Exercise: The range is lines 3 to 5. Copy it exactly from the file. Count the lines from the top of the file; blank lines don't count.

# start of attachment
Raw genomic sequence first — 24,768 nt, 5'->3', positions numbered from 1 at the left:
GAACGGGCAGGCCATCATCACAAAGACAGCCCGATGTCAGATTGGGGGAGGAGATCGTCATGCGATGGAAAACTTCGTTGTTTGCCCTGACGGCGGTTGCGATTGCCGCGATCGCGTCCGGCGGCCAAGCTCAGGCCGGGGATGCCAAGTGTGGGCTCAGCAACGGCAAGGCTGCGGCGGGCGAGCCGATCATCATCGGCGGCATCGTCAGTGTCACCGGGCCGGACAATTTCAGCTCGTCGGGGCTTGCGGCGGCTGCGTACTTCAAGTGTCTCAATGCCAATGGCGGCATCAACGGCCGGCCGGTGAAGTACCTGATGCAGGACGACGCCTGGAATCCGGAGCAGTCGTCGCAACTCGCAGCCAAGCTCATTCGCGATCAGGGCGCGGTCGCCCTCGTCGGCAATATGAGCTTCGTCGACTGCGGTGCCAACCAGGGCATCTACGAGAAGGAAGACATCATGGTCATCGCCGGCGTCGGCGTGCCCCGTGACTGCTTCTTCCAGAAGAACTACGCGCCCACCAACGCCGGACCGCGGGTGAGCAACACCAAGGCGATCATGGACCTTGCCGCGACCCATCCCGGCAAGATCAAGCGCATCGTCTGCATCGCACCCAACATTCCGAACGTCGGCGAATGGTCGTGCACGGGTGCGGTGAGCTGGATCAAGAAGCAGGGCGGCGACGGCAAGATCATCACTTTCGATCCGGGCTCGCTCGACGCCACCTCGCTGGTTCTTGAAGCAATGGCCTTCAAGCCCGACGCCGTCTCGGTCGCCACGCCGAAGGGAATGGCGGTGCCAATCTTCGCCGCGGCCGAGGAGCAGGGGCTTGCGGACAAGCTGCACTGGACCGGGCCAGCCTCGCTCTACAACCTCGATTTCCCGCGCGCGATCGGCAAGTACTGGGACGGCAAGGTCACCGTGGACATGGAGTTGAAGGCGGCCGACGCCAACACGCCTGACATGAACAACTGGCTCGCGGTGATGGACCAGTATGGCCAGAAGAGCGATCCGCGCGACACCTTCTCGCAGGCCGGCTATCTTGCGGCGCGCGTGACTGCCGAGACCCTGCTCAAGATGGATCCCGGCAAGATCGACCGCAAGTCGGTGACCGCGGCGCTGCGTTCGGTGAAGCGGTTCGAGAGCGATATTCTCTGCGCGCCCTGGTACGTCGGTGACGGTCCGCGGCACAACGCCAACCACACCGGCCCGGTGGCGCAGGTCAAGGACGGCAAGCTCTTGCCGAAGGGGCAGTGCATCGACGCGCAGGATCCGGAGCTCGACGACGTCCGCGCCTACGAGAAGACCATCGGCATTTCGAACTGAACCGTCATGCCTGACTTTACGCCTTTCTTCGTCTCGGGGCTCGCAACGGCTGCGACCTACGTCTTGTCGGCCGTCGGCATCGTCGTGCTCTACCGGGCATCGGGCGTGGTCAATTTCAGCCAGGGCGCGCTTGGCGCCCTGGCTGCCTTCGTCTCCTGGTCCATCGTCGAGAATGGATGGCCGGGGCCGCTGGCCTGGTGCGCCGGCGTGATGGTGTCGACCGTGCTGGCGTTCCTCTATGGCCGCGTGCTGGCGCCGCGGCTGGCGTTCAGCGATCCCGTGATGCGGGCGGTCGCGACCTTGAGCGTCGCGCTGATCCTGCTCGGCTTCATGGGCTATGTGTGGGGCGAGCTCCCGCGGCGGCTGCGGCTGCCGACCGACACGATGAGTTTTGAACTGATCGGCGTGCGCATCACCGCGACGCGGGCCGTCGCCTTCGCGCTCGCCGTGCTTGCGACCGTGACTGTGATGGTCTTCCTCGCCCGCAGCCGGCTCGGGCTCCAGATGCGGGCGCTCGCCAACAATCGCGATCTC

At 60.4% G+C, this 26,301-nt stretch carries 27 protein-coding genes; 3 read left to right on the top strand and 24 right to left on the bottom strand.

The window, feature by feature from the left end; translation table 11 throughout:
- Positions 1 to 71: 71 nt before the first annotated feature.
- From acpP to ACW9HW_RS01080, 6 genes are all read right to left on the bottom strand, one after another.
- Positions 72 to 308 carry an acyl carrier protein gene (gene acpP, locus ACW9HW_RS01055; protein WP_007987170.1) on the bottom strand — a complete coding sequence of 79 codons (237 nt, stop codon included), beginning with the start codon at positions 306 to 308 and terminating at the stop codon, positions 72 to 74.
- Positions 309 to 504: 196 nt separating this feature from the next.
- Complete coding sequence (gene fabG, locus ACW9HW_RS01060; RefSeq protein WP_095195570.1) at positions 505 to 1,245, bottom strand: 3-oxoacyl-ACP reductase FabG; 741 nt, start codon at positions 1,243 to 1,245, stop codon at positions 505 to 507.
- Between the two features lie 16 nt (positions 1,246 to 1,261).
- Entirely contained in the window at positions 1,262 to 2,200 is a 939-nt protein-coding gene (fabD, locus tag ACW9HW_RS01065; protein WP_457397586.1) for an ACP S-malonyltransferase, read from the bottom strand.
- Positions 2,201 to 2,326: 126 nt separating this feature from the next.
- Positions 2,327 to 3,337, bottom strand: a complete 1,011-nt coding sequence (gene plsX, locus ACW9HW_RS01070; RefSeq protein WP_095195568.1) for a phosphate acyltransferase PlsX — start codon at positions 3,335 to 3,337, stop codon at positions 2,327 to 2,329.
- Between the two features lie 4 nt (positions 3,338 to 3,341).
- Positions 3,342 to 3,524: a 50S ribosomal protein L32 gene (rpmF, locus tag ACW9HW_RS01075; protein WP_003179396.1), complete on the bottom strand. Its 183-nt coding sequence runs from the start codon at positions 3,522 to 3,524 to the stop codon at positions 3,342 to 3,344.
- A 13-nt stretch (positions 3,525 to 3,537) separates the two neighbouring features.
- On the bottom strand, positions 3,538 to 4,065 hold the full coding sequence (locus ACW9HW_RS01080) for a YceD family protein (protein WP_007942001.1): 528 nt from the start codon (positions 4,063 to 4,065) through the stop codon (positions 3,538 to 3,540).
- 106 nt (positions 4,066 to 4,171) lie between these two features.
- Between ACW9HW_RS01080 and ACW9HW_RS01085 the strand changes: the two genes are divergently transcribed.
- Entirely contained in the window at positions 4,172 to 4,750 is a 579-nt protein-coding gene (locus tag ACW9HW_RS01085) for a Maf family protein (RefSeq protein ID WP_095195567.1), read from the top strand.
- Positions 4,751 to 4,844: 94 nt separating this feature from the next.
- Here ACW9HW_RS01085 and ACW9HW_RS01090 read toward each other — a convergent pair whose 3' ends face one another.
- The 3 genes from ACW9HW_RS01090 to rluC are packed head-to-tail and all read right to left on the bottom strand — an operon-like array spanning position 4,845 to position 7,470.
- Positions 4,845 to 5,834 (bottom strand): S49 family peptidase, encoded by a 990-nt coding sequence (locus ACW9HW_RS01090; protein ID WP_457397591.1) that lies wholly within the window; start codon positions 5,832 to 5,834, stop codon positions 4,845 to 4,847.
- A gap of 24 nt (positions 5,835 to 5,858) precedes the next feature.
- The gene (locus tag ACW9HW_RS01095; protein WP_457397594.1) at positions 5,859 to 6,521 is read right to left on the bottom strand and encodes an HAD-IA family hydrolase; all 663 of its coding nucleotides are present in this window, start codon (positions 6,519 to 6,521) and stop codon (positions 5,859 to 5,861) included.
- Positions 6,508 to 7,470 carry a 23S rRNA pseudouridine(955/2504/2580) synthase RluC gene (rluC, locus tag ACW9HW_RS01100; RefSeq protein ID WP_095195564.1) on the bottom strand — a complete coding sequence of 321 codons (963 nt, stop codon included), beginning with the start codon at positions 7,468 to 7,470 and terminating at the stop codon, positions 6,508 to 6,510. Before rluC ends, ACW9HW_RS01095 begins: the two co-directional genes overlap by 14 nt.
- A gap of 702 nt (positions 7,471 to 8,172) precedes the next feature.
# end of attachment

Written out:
At 60.4% G+C, this 26,301-nt stretch carries 27 protein-coding genes; 3 read left to right on the top strand and 24 right to left on the bottom strand.

The window, feature by feature from the left end; translation table 11 throughout:
- Positions 1 to 71: 71 nt before the first annotated feature.